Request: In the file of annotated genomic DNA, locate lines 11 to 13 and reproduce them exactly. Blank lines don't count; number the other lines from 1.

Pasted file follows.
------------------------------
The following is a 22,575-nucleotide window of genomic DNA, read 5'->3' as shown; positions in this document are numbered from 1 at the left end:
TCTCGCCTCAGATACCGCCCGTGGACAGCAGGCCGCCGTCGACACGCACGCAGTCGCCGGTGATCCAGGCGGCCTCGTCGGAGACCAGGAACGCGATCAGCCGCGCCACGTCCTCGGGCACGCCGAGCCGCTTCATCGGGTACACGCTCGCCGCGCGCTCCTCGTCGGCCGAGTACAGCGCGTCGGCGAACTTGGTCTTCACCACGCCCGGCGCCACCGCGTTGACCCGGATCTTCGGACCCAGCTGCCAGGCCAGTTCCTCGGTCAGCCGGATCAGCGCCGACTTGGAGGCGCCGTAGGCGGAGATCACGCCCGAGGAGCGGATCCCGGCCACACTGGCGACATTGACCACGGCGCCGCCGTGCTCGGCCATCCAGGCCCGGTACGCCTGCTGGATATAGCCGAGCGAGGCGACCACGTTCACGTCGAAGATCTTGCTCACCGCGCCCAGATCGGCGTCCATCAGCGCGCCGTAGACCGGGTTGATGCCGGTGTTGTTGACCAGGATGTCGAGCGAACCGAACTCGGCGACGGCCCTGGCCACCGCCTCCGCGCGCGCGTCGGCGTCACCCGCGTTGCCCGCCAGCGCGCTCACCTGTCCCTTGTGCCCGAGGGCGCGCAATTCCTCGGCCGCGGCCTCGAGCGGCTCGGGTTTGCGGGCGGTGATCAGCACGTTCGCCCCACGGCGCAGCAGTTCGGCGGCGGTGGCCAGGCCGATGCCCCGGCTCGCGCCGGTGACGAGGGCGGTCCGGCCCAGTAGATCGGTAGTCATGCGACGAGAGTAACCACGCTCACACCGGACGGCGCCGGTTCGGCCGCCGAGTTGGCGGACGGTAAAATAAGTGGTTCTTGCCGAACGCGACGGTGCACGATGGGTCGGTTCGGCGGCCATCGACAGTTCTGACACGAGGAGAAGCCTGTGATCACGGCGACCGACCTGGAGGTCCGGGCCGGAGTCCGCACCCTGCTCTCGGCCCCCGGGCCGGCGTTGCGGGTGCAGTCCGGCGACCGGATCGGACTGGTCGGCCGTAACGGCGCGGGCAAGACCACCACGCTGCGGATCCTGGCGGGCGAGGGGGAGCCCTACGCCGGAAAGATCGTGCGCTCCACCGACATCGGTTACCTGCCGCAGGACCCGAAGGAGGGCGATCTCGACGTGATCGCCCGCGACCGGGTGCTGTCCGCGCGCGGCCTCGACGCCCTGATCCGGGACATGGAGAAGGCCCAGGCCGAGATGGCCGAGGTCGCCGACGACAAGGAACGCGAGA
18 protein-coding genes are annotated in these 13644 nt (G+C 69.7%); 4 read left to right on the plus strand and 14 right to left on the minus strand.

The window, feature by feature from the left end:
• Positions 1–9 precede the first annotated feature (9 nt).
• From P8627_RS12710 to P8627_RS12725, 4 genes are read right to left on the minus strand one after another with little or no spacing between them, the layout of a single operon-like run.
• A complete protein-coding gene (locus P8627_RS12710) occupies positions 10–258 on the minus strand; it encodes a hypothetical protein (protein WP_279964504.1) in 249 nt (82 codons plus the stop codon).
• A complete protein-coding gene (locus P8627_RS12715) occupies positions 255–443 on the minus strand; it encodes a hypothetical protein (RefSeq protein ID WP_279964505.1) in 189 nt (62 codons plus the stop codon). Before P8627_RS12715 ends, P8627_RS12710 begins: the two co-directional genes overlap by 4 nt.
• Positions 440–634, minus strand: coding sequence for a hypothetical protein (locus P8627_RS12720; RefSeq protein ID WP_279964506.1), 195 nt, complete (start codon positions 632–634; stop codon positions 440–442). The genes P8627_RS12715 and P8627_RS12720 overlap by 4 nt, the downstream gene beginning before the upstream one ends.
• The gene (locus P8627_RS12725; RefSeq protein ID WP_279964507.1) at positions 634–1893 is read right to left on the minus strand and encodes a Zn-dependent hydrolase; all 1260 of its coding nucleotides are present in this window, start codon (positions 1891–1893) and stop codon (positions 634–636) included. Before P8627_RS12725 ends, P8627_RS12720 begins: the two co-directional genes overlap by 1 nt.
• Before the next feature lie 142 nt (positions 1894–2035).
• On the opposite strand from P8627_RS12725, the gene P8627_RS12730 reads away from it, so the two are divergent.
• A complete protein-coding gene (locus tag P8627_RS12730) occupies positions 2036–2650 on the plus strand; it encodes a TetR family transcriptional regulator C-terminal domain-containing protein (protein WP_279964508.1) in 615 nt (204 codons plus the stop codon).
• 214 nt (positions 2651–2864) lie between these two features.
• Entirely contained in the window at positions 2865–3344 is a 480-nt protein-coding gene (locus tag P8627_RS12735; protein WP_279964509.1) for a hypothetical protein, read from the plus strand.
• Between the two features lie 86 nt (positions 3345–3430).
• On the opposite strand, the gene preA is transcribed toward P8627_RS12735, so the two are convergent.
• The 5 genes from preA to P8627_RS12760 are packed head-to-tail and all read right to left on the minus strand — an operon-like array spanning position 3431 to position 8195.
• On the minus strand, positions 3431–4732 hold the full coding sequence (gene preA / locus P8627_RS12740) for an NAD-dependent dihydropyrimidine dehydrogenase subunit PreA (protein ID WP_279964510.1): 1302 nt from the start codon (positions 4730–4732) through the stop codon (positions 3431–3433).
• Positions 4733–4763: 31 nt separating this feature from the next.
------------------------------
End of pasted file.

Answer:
• Before the next feature lie 142 nt (positions 1894–2035).
• On the opposite strand from P8627_RS12725, the gene P8627_RS12730 reads away from it, so the two are divergent.
• A complete protein-coding gene (locus tag P8627_RS12730) occupies positions 2036–2650 on the plus strand; it encodes a TetR family transcriptional regulator C-terminal domain-containing protein (protein WP_279964508.1) in 615 nt (204 codons plus the stop codon).